Saturday, April 30, 2011

Modest Heroics

I have long had a great deal of respect for David Letterman. Now I've just seen a clip from his Thursday show that reinforces that sentiment. Letterman had "Dr." Phil on as a guest, and the two of them discussed Donald Trump behavior on the not-yet-an-official-campaign trail. Letterman criticized Trump with what I think is perfectly appropriate language, calling his questions about President Obama's academic performance and birthplace suggestive of racism. And he provided his commentary with Letterman's characteristic modesty and seeming impartiality. When he does step into the realm of personal commentary, I always find that he gives the impression that it is based not on ideological commitments but rather a basic commitment to use his public prominence to good effect when he sees something as plainly right or wrong.

But what I find particularly laudable in this case is not the uninhibited criticism itself, but what comes at the end of this clip.

It's a rather simple comment: "I'm not sure if we want him back on the show under those circumstances." Yet, this is precisely the move that so many other figures in the media are very pointedly not making. It's a very simple ethic at play for Letterman and seemingly for nobody else. When people are engaged in outlandish and reprehensible behavior, you shouldn't provide them with a further outlet for that behavior. But the impulse in the broader media seems to be verbalize, uphold, and legitimize the opinions of the least rational, reputable, or scrupulous amongst us. I'd recommend an early post at this blog for more on why that's a problem:

Legitimation as Bias

When the entire media is so terrible, it's very nice to see a couple of figures therein who show a bit of integrity and common sense. In this climate, such modest steps as saying race-baiters aren't welcome can seem downright heroic. My kudos to David Letterman for continuing to rise above his peers.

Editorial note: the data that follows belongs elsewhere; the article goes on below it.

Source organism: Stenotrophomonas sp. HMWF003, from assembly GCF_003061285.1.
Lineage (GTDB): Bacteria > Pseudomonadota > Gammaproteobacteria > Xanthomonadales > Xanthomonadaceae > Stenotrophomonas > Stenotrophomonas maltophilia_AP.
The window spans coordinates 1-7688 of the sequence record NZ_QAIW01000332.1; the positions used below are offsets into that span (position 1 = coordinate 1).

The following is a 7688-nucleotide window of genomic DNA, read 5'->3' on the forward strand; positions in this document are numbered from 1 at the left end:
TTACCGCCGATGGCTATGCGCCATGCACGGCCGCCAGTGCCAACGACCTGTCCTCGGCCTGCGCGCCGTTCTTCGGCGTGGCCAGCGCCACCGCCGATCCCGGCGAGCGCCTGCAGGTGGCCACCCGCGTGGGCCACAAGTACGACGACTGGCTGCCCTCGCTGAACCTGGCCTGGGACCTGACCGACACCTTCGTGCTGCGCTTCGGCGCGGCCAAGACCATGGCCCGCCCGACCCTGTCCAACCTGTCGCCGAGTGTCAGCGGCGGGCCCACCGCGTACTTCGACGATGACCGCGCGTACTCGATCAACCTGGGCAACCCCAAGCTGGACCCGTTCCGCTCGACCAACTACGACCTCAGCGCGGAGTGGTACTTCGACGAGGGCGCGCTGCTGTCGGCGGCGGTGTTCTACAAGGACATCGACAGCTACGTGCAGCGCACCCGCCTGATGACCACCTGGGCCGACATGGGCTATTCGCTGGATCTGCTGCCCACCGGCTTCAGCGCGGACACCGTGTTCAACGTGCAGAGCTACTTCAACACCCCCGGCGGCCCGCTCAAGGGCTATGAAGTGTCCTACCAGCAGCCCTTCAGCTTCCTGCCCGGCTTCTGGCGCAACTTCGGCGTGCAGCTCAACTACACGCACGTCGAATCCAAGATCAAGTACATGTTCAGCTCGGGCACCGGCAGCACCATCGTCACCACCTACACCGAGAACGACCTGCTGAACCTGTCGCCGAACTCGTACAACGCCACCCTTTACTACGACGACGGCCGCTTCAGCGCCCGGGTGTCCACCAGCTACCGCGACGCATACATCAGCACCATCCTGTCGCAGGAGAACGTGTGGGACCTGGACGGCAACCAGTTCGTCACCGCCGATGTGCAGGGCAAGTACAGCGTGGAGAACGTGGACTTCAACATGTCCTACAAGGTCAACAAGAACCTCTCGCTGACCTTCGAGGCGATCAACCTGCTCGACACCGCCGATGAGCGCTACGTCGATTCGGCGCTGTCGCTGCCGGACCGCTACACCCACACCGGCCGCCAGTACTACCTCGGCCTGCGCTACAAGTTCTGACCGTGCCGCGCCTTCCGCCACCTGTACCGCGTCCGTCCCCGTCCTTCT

Friday, April 29, 2011

Now Let's All Be Ballerinas!

Are we done with this royal wedding thing now?

Actually, it is perhaps a bit hypocritical of me to derisively ask that, considering that I'm certain to be checking on the story in the morning in order to see what the ratings were for the coverage of the event. But personally, the only thing I find interesting about this is the public's interest in it. So I'm paying some attention to it until it goes away, in hopes that it does so swiftly.

That's not to say that I don't understand the appeal. These are profoundly difficult times for many of us, and something so romantic and lavish as a royal wedding provides a marvelous fantasy and an opportunity to live vicariously through princes and princesses for a day. I understand it, but I disapprove. I don't begrudge anyone an appeal to escapism, but this sort of cultural voyeurism inhibits breaking points.

We have two main options when something like this is positioned to dominate the media - aside from ignoring it. We can imagine what it would be like to be there, and make believe until reality melts away for a little while, or we can recognize that we could never be there, that this is put forward as a point of stark contrast with our actual, down in-the-dirt lives, and that these are real people we're watching, for whom this kind of excess is commonplace. The former point of view is comfortable; it helps us to coast through an ordinary day on dreams of a different, regal life, but ultimately we do have to come back to a fuller awareness of where we actually stand.